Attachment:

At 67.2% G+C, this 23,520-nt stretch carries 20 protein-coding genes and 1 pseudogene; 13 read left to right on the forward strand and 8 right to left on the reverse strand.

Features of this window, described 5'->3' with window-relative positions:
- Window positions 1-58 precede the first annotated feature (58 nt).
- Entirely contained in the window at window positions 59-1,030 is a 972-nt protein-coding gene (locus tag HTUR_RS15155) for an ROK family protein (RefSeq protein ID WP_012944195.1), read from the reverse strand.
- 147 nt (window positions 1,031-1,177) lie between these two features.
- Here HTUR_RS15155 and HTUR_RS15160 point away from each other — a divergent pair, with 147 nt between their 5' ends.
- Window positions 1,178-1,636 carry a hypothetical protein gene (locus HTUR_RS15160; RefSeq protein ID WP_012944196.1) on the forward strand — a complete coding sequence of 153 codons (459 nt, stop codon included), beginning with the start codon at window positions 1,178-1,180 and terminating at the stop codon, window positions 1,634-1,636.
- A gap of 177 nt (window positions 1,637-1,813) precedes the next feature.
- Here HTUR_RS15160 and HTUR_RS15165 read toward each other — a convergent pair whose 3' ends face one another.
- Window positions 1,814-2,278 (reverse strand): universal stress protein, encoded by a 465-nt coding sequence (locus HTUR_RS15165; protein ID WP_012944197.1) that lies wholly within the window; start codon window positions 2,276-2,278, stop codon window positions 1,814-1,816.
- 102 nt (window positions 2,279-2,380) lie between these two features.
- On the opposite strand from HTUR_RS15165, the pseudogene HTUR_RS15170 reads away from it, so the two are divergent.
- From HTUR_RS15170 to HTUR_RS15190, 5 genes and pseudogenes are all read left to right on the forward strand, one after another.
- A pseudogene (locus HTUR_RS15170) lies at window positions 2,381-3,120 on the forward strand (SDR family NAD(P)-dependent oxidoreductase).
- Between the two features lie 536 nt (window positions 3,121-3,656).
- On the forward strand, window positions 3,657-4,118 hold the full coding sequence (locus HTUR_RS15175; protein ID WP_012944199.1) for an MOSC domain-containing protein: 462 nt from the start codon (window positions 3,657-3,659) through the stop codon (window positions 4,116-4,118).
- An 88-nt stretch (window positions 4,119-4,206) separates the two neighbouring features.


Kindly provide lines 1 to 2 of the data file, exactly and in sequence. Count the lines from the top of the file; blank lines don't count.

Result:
At 67.2% G+C, this 23,520-nt stretch carries 20 protein-coding genes and 1 pseudogene; 13 read left to right on the forward strand and 8 right to left on the reverse strand.

Features of this window, described 5'->3' with window-relative positions: